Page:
Advertisements
Posted by: Doug Henwood | October 6, 2010

Why we love Dems (cont.)

Because they try so hard to “keep the stakeholders in the room”—even when they deserve a stake in the heart!

Tom Daschle tells Wonk Room about how the public option—weak tea in the first place—was too much for the industry, so they snuffed it:

I don’t think it was taken off the table completely. It was taken off the table as a result of the understanding that people had with the hospital association, with the insurance (AHIP), and others. I mean I think that part of the whole effort was based on a premise. That premise was, you had to have the stakeholders in the room and at the table. Lessons learned in past efforts is that without the stakeholders’ active support rather than active opposition, it’s almost impossible to get this job done. They wanted to keep those stakeholders in the room and this was the price some thought they had to pay. Now, it’s debatable about whether all of these assertions and promises are accurate, but that was the calculation. I think there is probably a good deal of truth to it. You look at past efforts and the doctors and the hospitals, and the insurance companies all opposed health care reform. This time, in various degrees of enthusiasm, they supported it. And if I had to point out some of the key differences between then and now, it would be the most important examples of the difference.

If the “stakeholders” supported it, that’s all the proof you need that it sucked. But this is the essence of the Democrats: pretend to be “progressive” while serving as stooges for capital. To outside observers, this sometimes seems weak and indecisive, but in fact this is what they’re all about.

Advertisements

Responses

  1. but imagine how much worse it could be!

  2. Maybe I’m not cynical enough, but one thing stands out as surprising to me from the insider accounts of the health insurance bailout and the aborted “Cap’n Trade” bill…

    I’m used to the scenario where a lobbyist comes in and sells a congresscritter on a bill. “Senator Leghorn, we’ll do X for you if you agree to support this bill.” Sure, fine. Happens every day. Wouldn’t expect anything different.

    It doesn’t even phase me that lobbyists write the bills.

    But…

    “Lobbyist Sanders, we’ll do Y for you if you agree to support this bill.” Seriously? No, seriously. This is how healthcare reform got passed. Rahm & Daschle and whoever worked out a deal with Pharma and AHIP and the AMA, then they counted the votes and everything.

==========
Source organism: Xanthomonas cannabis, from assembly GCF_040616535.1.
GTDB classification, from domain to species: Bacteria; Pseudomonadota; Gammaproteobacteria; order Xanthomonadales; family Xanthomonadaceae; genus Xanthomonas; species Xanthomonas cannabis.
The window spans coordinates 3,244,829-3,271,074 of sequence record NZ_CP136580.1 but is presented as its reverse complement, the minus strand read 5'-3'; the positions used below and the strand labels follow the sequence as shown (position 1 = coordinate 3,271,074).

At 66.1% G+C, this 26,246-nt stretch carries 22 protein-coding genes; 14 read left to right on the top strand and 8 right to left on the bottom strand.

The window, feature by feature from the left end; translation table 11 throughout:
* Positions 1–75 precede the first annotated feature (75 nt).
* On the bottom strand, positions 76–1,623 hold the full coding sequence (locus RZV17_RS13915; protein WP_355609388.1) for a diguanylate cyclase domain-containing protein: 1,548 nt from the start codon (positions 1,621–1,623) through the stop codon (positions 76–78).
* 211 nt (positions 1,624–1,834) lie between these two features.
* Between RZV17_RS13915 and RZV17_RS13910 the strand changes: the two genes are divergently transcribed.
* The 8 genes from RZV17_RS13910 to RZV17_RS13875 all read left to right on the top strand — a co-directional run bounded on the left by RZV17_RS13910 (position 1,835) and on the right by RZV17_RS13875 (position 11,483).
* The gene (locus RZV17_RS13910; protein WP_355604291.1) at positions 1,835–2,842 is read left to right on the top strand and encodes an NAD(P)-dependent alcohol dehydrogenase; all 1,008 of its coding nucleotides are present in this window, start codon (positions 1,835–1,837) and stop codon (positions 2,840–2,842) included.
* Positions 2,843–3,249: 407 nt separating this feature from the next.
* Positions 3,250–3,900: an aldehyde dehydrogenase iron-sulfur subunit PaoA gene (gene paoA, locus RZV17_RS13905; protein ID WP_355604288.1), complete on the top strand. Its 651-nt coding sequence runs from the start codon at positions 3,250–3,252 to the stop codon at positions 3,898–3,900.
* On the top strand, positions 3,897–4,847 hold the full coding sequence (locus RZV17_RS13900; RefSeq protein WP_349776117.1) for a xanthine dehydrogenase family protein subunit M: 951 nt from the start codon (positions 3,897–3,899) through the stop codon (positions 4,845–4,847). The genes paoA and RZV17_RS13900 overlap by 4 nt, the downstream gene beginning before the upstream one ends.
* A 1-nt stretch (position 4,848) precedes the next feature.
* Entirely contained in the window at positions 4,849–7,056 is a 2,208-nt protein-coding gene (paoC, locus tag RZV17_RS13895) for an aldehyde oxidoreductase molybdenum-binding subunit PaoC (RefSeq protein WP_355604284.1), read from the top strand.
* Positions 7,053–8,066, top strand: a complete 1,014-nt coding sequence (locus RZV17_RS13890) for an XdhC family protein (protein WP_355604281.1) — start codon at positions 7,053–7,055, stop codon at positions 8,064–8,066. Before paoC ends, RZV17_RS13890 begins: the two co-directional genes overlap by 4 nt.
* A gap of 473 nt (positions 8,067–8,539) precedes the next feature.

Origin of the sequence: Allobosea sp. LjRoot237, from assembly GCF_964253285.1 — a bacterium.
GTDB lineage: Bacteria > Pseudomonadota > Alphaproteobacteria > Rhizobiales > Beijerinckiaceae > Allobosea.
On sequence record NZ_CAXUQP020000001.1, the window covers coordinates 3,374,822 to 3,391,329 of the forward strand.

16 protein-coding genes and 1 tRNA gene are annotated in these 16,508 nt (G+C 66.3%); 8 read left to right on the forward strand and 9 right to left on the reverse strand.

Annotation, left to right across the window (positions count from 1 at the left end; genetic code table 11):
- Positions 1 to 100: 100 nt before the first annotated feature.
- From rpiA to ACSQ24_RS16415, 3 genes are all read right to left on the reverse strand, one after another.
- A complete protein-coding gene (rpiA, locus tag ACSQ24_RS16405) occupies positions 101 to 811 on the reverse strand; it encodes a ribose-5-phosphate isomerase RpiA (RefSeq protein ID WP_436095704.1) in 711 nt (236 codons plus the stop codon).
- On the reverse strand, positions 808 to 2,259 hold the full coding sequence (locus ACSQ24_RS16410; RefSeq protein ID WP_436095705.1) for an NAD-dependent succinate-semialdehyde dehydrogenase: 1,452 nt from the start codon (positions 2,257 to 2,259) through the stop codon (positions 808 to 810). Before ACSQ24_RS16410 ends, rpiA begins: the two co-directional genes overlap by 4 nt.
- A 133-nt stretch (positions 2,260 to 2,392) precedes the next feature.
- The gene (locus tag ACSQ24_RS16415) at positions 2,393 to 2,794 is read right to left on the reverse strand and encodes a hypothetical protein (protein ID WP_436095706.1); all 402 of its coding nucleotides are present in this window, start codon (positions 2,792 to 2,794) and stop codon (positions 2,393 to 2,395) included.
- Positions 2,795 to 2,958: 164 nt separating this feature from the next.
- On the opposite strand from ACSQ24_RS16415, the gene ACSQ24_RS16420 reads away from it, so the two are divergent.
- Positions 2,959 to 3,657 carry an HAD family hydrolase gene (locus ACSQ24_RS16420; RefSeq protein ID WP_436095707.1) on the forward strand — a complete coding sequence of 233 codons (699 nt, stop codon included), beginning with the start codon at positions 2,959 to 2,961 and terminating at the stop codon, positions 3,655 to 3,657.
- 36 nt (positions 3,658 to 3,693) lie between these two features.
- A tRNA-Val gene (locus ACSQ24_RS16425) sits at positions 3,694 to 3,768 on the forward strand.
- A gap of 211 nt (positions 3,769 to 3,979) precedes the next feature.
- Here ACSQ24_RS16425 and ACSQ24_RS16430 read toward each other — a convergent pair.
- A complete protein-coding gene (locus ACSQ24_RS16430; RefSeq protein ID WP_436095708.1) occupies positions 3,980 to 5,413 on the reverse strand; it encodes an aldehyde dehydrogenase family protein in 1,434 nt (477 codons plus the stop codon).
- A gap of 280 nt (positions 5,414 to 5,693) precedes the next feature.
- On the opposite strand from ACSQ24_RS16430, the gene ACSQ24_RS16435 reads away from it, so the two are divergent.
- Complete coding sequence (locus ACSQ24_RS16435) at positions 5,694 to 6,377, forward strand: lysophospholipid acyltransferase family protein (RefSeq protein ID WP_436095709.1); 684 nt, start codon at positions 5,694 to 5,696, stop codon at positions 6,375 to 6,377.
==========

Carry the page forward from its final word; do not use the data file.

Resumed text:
If you’ve had a chance to look over the New Yorker pice on Cap’n Trade, it says that while the bill was being drafted by Kerry, Graham and Lieberman, the senators and their staff aggressively courted lobbyists to get the thing passed.

    The senators. Were courting. The lobbyists. Huh?

    I mean I KNOW Marxistically that’s how it happens on a deep-structure level anyways, but for real? And they say it openly to reporters?

  3. That’s the beauty of American life – it all happens pretty much in the open. Which is another reason that conspiracy thinking is such a waste of time.

  4. Yeah, that’s what they always say.

  5. […] Why we love Dems (cont.) (via LBO News from Doug Henwood) Posted on October 6, 2010 by wilderside Because they try so hard to “keep the stakeholders in the room"—even when they deserve a stake in the heart! Tom Daschle tells Wonk Room about how the public option—weak tea in the first place—was too much for the industry, so they snuffed it: I don’t think it was taken off the table completely. It was taken off the table as a result of the understanding that people had with the hospital association, with the insurance (AHIP), and others. I mean … Read More […]

  6. sadly the stakeholders missing from many government meetings is the public.


Leave a Reply

Fill in your details below or click an icon to log in:

WordPress.com Logo

You are commenting using your WordPress.com account. Log Out / Change )

Twitter picture

You are commenting using your Twitter account. Log Out / Change )

Facebook photo

You are commenting using your Facebook account. Log Out / Change )

Google+ photo

You are commenting using your Google+ account. Log Out / Change )

Connecting to %s

Categories

%d bloggers like this: